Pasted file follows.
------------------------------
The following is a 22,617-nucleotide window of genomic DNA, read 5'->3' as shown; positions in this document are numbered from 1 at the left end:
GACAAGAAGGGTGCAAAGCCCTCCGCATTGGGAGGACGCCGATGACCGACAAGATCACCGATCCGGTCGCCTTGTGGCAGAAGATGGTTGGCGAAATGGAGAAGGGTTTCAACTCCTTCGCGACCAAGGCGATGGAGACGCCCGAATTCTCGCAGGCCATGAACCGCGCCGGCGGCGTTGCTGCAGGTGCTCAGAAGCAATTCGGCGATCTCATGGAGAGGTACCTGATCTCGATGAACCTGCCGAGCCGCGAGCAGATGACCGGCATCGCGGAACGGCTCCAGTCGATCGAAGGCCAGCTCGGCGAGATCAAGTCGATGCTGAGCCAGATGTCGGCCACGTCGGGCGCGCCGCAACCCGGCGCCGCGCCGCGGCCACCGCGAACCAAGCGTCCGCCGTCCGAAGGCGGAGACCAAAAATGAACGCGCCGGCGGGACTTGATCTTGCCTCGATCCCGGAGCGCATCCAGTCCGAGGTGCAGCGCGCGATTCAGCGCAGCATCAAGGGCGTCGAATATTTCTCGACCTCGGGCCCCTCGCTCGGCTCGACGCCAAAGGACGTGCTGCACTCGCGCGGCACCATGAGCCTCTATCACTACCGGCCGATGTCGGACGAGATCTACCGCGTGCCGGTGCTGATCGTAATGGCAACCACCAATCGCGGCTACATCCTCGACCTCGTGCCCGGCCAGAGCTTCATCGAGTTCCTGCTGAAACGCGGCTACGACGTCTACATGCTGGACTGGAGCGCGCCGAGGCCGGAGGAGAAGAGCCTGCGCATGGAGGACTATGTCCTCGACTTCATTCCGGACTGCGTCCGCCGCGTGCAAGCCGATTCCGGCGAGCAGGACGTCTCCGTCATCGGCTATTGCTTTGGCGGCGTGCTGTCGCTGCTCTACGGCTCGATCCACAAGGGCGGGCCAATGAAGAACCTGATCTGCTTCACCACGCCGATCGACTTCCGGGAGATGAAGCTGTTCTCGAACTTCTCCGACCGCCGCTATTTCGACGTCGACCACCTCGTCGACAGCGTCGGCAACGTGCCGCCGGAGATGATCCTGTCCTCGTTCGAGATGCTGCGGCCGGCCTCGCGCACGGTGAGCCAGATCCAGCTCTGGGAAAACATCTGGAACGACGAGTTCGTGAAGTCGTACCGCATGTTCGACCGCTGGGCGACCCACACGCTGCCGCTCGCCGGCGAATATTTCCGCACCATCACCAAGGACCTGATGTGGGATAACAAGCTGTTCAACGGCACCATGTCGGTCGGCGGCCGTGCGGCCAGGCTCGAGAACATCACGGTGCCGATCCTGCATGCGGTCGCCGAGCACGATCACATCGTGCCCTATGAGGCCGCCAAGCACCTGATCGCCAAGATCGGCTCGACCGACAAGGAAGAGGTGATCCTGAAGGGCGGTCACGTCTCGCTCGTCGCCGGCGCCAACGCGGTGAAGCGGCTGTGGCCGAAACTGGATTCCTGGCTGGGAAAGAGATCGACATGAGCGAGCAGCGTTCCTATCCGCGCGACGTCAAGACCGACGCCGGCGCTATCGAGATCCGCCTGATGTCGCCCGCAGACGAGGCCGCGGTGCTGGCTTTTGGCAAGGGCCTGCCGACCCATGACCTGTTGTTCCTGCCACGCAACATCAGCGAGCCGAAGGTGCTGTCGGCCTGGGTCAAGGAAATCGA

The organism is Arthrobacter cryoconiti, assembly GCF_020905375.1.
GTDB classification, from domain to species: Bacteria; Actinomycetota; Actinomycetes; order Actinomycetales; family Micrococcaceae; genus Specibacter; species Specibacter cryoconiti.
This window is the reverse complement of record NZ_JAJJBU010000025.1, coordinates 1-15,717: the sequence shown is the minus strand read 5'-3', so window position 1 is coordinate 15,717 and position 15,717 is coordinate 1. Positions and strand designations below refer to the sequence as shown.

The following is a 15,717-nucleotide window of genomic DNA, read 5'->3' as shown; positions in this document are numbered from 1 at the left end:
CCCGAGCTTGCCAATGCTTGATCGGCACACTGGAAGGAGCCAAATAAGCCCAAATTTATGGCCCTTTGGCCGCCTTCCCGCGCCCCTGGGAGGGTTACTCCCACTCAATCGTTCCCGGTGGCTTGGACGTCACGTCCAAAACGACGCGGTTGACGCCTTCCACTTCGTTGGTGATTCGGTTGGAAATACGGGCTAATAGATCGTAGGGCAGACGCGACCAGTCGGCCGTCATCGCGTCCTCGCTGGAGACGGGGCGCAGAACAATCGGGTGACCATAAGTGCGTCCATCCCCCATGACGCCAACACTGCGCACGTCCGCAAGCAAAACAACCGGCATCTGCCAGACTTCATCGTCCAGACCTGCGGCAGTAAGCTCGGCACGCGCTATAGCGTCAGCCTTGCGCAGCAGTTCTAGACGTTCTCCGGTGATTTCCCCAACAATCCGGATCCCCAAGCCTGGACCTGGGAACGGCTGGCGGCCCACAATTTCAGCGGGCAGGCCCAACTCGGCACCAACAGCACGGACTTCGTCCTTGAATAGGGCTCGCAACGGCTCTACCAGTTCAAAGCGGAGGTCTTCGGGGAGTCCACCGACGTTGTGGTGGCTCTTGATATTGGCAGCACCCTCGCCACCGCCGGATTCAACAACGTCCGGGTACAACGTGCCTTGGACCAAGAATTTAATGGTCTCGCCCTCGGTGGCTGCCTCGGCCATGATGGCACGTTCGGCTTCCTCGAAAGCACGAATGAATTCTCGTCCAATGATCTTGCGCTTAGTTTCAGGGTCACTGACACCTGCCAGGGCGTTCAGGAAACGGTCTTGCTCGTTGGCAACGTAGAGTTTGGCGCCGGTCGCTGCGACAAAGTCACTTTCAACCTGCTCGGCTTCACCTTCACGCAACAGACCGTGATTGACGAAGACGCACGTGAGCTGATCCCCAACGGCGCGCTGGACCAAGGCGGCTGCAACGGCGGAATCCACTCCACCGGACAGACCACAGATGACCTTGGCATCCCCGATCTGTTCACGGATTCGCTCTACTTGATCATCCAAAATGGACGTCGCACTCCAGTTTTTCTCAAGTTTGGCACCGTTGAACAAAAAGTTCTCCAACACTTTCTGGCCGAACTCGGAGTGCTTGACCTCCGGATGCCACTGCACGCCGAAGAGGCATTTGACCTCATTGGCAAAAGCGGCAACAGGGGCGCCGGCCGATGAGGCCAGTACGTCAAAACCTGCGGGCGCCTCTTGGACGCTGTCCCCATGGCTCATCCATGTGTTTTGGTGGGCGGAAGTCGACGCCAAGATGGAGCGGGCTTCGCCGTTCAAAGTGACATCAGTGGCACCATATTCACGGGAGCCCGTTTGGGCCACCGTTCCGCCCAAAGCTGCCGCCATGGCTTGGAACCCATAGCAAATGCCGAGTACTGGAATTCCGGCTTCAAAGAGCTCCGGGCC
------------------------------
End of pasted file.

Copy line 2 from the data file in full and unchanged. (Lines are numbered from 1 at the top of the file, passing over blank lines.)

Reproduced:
GACAAGAAGGGTGCAAAGCCCTCCGCATTGGGAGGACGCCGATGACCGACAAGATCACCGATCCGGTCGCCTTGTGGCAGAAGATGGTTGGCGAAATGGAGAAGGGTTTCAACTCCTTCGCGACCAAGGCGATGGAGACGCCCGAATTCTCGCAGGCCATGAACCGCGCCGGCGGCGTTGCTGCAGGTGCTCAGAAGCAATTCGGCGATCTCATGGAGAGGTACCTGATCTCGATGAACCTGCCGAGCCGCGAGCAGATGACCGGCATCGCGGAACGGCTCCAGTCGATCGAAGGCCAGCTCGGCGAGATCAAGTCGATGCTGAGCCAGATGTCGGCCACGTCGGGCGCGCCGCAACCCGGCGCCGCGCCGCGGCCACCGCGAACCAAGCGTCCGCCGTCCGAAGGCGGAGACCAAAAATGAACGCGCCGGCGGGACTTGATCTTGCCTCGATCCCGGAGCGCATCCAGTCCGAGGTGCAGCGCGCGATTCAGCGCAGCATCAAGGGCGTCGAATATTTCTCGACCTCGGGCCCCTCGCTCGGCTCGACGCCAAAGGACGTGCTGCACTCGCGCGGCACCATGAGCCTCTATCACTACCGGCCGATGTCGGACGAGATCTACCGCGTGCCGGTGCTGATCGTAATGGCAACCACCAATCGCGGCTACATCCTCGACCTCGTGCCCGGCCAGAGCTTCATCGAGTTCCTGCTGAAACGCGGCTACGACGTCTACATGCTGGACTGGAGCGCGCCGAGGCCGGAGGAGAAGAGCCTGCGCATGGAGGACTATGTCCTCGACTTCATTCCGGACTGCGTCCGCCGCGTGCAAGCCGATTCCGGCGAGCAGGACGTCTCCGTCATCGGCTATTGCTTTGGCGGCGTGCTGTCGCTGCTCTACGGCTCGATCCACAAGGGCGGGCCAATGAAGAACCTGATCTGCTTCACCACGCCGATCGACTTCCGGGAGATGAAGCTGTTCTCGAACTTCTCCGACCGCCGCTATTTCGACGTCGACCACCTCGTCGACAGCGTCGGCAACGTGCCGCCGGAGATGATCCTGTCCTCGTTCGAGATGCTGCGGCCGGCCTCGCGCACGGTGAGCCAGATCCAGCTCTGGGAAAACATCTGGAACGACGAGTTCGTGAAGTCGTACCGCATGTTCGACCGCTGGGCGACCCACACGCTGCCGCTCGCCGGCGAATATTTCCGCACCATCACCAAGGACCTGATGTGGGATAACAAGCTGTTCAACGGCACCATGTCGGTCGGCGGCCGTGCGGCCAGGCTCGAGAACATCACGGTGCCGATCCTGCATGCGGTCGCCGAGCACGATCACATCGTGCCCTATGAGGCCGCCAAGCACCTGATCGCCAAGATCGGCTCGACCGACAAGGAAGAGGTGATCCTGAAGGGCGGTCACGTCTCGCTCGTCGCCGGCGCCAACGCGGTGAAGCGGCTGTGGCCGAAACTGGATTCCTGGCTGGGAAAGAGATCGACATGAGCGAGCAGCGTTCCTATCCGCGCGACGTCAAGACCGACGCCGGCGCTATCGAGATCCGCCTGATGTCGCCCGCAGACGAGGCCGCGGTGCTGGCTTTTGGCAAGGGCCTGCCGACCCATGACCTGTTGTTCCTGCCACGCAACATCAGCGAGCCGAAGGTGCTGTCGGCCTGGGTCAAGGAAATCGA